Independent reps are caught between a rock and a hard place.

Some things you know, some things you think you know, and other things make you slap your head wondering why you never knew that before. Knowledge picked up at the 38th Annual AIM/R Conference last March (see page 36) fell into each of those categories.

I’ve said it before and will reiterate that pound-for-pound AIM/R offers one of the richest lodes of information and education of any trade organization I’ve encountered in my 33 years covering this industry. Working almost entirely on vendor contracts guaranteed for no more than 30 days, the independent manufacturers reps that comprise the group operate at the cusp of entrepreneurial risk vs. reward. That’s why their conference programming tends to pinpoint that which is most relevant at any given time.

Here are some insights gleaned from their latest conference, held March 17-20 in Las Vegas.

1.The Great Recession has impacted everyone, but independent reps have had an especially tricky time devising survival strategies. Most wholesalers and manufacturers have cut staffs significantly to reduce costs. Some reps have done so as well, but most have had to tread lightly when it comes to downsizing. That’s because every staff cutback diminishes sales coverage and/or customer service, which doesn’t make principals happy. At the same time, many reps confided that they’ve had to increase secondary market coverage of contractors, engineers, etc., due to distributor personnel cutbacks that left many of these customers stranded.

2.Buying groups have been a nemesis to independent reps, who suffer slashed commissions and sometimes get cut out entirely on sales generated through BG programs. However, compared with previous years I heard relatively little angst about buying groups. Reps appear to accept they are here to stay and have adapted. In fact, for the first time I heard a rep express an upside to buying groups - “We’re getting exposed to wholesalers that never were in play before.”

3.Speaking on a panel in a breakout session devoted to manufacturer/rep concerns, Bradford-White Chairman Bruce Carnevale offered the opinion that manufacturer sales and marketing leadership ought to be in the same hands. “Marketing sets the strategy, sales executes the strategy,” he explained. “And they must communicate.” For marketing to succeed, it must have knowledge of sales strategies and weaknesses, and this is often lacking in organizations where the roles are separate.

4.Anvil Vice President of Mechanical Sales Harold Arrowsmith served on the same panel with Carnevale and predicted, “We’ll see some crazy price increases” in the near future owing to dramatic steel and scrap surges, along with hefty rises in container and freight costs. “This will help close the price gap between overseas and domestic producers,” he said.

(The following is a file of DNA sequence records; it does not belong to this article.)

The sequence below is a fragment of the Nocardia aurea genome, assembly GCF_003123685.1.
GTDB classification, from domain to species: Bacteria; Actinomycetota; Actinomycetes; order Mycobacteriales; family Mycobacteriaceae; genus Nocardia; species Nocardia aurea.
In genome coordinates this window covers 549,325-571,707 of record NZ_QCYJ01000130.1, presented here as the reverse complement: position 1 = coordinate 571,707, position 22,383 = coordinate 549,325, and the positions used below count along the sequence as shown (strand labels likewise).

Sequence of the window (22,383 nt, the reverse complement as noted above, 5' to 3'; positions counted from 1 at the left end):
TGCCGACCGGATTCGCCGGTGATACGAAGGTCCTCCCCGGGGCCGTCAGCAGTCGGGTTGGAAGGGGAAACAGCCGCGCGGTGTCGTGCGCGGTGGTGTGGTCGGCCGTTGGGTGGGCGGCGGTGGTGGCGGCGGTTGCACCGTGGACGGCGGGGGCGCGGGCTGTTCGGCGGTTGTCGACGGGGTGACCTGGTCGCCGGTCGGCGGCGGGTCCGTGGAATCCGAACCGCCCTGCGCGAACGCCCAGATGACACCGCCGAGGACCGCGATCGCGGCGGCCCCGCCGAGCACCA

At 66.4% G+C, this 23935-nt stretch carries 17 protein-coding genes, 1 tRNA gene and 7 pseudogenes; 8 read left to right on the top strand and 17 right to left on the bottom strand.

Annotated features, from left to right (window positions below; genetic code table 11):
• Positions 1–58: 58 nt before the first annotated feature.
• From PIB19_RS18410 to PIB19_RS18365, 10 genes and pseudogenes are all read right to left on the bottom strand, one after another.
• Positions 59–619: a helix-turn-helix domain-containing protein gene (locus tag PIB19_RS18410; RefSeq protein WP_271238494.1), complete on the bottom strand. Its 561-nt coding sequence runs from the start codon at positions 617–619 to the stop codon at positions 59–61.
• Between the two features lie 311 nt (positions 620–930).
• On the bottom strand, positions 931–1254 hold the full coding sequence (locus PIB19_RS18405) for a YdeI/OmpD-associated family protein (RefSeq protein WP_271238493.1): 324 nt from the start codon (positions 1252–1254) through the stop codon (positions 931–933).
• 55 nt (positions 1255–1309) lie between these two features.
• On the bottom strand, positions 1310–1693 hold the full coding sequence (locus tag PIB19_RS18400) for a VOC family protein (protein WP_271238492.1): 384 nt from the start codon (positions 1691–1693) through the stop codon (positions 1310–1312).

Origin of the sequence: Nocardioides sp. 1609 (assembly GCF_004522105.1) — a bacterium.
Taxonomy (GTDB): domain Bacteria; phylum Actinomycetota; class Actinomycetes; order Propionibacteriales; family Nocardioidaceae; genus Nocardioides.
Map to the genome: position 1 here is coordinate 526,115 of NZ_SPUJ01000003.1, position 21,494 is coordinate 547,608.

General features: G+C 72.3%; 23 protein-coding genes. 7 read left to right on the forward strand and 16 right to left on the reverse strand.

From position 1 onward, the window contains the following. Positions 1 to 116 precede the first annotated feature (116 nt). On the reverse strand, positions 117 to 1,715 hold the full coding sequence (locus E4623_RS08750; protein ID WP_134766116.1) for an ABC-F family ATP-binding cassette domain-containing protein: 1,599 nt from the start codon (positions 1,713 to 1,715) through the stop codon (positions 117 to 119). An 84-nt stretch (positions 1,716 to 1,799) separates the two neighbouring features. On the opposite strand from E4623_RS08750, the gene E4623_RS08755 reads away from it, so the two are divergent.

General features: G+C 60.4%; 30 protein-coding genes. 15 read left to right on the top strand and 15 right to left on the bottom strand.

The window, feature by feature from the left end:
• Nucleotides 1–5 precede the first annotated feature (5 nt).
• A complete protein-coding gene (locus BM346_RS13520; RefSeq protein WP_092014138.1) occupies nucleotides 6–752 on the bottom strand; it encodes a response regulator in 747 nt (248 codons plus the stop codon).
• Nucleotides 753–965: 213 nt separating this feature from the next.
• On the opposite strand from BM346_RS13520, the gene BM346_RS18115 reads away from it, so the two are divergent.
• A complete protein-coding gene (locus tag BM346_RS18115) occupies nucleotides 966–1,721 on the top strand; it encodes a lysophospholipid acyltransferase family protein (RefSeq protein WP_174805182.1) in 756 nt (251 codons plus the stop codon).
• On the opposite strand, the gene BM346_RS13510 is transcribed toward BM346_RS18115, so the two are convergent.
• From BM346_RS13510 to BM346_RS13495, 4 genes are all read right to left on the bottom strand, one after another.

5.Increasing customer service demands on rep firms was one of the topics pegged for discussion with the manufacturer panels. Bradford-White’s Carnevale was emphatic in stating that “we want to take away the CSR role from the rep.” Anvil’s Arrowsmith noted that his company just went to independent reps several years ago and “our first instinct was to shift (customer service) responsibility.” They have since grown an inside sales team and merely use reps to augment them.

6.Reps are caught between a rock and a hard place when contractors call on them to troubleshoot field problems. Typically they are not insured for doing hands-on work, yet that’s precisely what many downstream customers expect from them. Reps would like to see their manufacturers name them as additional insured on insurance policies to cover these situations.

7.One of the most frustrating experiences of being a manufacturers rep is when wholesaler executives tell principals the reps are doing little for them when they are in fact busting their tails for branch and operational staffers who never communicate what the reps are doing to the big bosses. “We reps don’t toot our horn enough,” said an AIM/R officer speaking at the group’s traditional “town hall” gripe fest.

8.At a manufacturer breakout session a rep complained - to much vocal support from his audience - that too many manufacturer co-op dollars go to fund wholesaler barbecues and other events that in his opinion “do not generate business.” He said that most reps could figure out better ways to use the money.

9.While lamenting the economic downturn, AIM/R Executive Director Bryan Shirley made it a point to emphasize: “Despite it all, this business is still all about people and relationships.”